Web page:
Gooden Center
A residential drug treatment center for men located in Pasadena, CA. The Gooden Center is a proud member of the National Association of Addiction Treatment Providers (NAATP).

(626) 356-0078
191 North El Molino Avenue Pasadena, CA 91101 US

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Posts Tagged ‘alcohol abuse’

Change Your Relationship with Alcohol

Posted on: February 22nd, 2019 by The Gooden Center No Comments

Changing Relationship Alcohol

For many Americans, drinking alcohol has become a part of daily life. People drink after work, on the weekends, during holidays and celebrations. Therefore changing drinking patterns requires changing some aspects in a persons lifestyle. However, making these adjustments with your relationship to alcohol can change your life for the better and transform your health.

There are many reasons that alcohol can have negative consequences on your life even if you don’t drink regularly and wouldn’t consider yourself addicted. Alcohol takes its toll on the body and causes changes in the brain. It can lead to mood changes, depression, anxiety and a number of physical health issues.

The relationship that people have with alcohol can be harmful to their well-being too especially if they are mentally dependent on it. They may start to believe that they can’t have a good time, relax after work or feel comfortable socializing without having some drinks. That dependent relationship with alcohol can make you feel powerless and too focused on the act of drinking rather than experiencing life as it is.

Changing your relationship with alcohol means learning to find other ways to have fun and feel calm and relaxed that are healthier for your mind and body. Instead of seeing alcohol as the only means to achieve a certain state of mind, you can explore other options that will not have the same negative consequences. When you cut down or completely quit drinking you can discover the other things that life has to offer without relying on alcohol to fulfill your needs.

Without alcohol you can enjoy better physical and mental health, more freedom and a more positive perspective. Drinking can limit you in ways that you don’t realize until you rid yourself of a dependency on alcohol.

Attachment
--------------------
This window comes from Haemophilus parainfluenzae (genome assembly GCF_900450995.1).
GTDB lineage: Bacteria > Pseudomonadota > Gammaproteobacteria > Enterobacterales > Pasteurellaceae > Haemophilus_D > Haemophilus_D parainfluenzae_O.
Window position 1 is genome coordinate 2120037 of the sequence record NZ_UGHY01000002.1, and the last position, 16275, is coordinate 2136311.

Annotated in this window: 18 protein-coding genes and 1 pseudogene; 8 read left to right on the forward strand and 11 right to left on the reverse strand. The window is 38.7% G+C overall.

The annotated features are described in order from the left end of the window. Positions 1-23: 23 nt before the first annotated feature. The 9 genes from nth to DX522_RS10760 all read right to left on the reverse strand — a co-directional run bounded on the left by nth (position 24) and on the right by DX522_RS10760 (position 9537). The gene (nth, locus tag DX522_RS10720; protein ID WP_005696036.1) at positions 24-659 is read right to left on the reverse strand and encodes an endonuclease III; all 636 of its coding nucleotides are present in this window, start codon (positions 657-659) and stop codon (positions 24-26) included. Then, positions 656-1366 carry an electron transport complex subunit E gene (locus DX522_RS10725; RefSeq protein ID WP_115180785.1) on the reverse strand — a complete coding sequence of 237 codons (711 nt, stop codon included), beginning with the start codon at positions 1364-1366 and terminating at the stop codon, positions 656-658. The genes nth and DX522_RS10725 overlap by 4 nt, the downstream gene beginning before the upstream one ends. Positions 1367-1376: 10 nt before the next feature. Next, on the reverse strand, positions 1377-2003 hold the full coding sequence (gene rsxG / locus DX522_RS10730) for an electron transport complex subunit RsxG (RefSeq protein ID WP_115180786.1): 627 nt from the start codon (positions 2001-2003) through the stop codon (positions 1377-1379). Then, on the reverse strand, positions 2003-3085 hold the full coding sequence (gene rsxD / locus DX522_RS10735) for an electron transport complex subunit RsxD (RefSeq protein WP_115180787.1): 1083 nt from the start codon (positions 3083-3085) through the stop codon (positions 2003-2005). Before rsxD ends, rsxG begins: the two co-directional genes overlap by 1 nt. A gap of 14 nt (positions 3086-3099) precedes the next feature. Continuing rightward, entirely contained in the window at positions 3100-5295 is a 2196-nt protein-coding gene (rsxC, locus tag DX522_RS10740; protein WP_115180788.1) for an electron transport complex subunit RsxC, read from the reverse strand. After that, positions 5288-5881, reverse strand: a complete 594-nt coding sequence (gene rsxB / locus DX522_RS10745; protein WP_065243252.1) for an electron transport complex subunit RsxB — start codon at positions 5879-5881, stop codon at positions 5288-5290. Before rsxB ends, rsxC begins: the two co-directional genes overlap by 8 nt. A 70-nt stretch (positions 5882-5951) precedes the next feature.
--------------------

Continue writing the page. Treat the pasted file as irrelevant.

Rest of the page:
Alcohol Induced Cirrhosis

Posted on: January 28th, 2019 by The Gooden Center No Comments

Alcohol Induced Cirrhosis

Alcohol abuse is something that not only takes its toll on someone’s personal life but it can also cause very serious damage to the body. Alcohol is a dangerous toxin that, when consumed in large amounts over a period of many years, can lead to physical health problems. The liver is one of the areas of the body that is most damaged by alcohol and many alcoholics even develop cirrhosis.

Cirrhosis is a liver disease that is most often linked with alcohol abuse and the effect that drinking has on the liver. The liver’s job in the body is to filter out toxins, break down proteins, and create bile to help absorb body fat. Heavy alcohol consumption taxes the liver and starts to replace healthy tissue with scar tissue resulting in cirrhosis.

Over time and with continued alcohol abuse, cirrhosis can cause the liver to stop functioning properly due to the increasing scar tissue. Cirrhosis typically develops when the person is between the ages of 30 and 40 as they start exhibiting symptoms such as jaundice or yellowing of the skin, hypertension resulting in increased blood pressure, and skin itching. An alcoholic will start to develop cirrhosis after drinking heavily for about eight years or so.

Cirrhosis can lead to complications such as a buildup of fluid in the stomach, encephalopathy or mental confusion, internal bleeding and other problems. Although cirrhosis cannot be completely reversed, the progress of the disease can be slowed so that some of the more severe symptoms don’t appear. The first step in treating cirrhosis is for the individual to stop drinking alcohol and detoxify their body from their dependency.

Some types of medication and better nutrition can improve some of the symptoms of cirrhosis but the most important thing is to stay sober permanently for better health.

Are All Alcoholics Impulsive?

Posted on: December 30th, 2018 by The Gooden Center No Comments

Alcoholics Impulsive

Everyone who develops alcoholism has their own circumstances, personal history and other factors that caused their substance abuse problem. However, there are certain traits that many people with addictions tend to share such as the tendency to act impulsively. For alcoholics, impulsivity is one of the classic characteristics of people susceptible to dependency.

It is important for alcoholics to be aware of their impulsive nature, especially when they are in recovery and need to be vigilant about preventing a relapse. Alcoholism and impulsive behaviors have almost always been linked and many studies have found that the risk for both issues are connected. People that are impulsive are often seeking novelty or new sensations which can also lead to alcohol abuse.